2. I am also disposed to think that there is an appeal in this case.

Sanderson, C.J.

3. This is an appeal from the judgment of my learned brother Mr. Justise Greaves.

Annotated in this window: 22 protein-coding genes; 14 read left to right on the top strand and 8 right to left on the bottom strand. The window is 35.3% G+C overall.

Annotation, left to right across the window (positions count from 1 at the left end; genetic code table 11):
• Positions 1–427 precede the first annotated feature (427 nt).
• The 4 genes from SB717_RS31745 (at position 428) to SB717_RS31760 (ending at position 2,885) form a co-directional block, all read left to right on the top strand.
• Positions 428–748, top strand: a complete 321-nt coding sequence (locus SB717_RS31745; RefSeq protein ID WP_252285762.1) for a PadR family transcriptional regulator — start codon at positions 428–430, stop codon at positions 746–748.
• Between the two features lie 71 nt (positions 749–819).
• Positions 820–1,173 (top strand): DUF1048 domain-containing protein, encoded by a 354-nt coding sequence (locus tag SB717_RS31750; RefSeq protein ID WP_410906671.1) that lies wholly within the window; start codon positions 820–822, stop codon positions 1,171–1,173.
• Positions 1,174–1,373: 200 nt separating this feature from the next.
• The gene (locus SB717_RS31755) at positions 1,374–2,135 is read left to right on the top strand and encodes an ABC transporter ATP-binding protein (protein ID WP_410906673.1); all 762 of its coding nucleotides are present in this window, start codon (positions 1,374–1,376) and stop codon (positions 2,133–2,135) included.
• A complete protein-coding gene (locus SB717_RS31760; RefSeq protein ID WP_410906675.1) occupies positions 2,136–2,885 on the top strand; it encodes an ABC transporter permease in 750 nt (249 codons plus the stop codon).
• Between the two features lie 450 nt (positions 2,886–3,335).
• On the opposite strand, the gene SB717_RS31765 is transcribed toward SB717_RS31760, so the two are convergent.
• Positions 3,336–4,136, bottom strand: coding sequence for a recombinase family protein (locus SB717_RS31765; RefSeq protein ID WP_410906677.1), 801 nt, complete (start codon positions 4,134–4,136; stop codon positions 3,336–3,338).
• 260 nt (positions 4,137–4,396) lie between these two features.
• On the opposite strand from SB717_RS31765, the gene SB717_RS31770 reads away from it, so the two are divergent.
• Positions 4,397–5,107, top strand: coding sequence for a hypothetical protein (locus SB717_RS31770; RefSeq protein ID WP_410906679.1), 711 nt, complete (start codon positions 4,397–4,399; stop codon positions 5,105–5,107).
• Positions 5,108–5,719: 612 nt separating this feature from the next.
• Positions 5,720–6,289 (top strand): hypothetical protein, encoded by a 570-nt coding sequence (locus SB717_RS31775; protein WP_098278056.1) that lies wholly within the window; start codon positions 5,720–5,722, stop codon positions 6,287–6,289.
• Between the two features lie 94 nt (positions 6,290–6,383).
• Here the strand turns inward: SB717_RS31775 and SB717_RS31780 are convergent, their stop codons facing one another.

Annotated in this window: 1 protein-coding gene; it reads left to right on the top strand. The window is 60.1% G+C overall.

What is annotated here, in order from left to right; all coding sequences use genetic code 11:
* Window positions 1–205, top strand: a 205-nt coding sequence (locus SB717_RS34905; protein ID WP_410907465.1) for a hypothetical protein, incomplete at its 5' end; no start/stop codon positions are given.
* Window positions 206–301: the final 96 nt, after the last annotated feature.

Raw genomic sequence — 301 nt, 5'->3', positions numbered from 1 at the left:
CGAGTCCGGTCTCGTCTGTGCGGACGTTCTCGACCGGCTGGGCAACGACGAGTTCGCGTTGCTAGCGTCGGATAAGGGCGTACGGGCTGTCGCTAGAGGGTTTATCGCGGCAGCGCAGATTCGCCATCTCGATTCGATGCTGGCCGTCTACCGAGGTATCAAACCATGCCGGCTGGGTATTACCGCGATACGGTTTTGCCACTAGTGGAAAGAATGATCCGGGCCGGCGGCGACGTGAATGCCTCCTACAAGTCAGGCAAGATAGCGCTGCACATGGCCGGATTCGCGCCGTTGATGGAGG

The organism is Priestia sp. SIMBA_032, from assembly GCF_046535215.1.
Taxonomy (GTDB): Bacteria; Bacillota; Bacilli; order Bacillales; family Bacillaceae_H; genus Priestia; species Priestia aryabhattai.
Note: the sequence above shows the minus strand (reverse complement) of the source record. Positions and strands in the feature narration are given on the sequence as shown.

4. The suit was for the sum of Rs. 9,745-15 annas, for the price of goods sold and delivered. The plaintiff made an application to the Court under Order XII, Rule 6, of the Civil Procedure Code asking for an order that the defendant's firm may pay to the plaintiff's firm, without prejudice to the latter right to proceed with the suit for the recovery of the balance of its claim mentioned in the plaint, the sum of Rs. 9,535-15 0 admitted by the defendant firm in its written statement to be due and payable by it to the plaintiff's firm. This application was based upon the written statement of the defendant.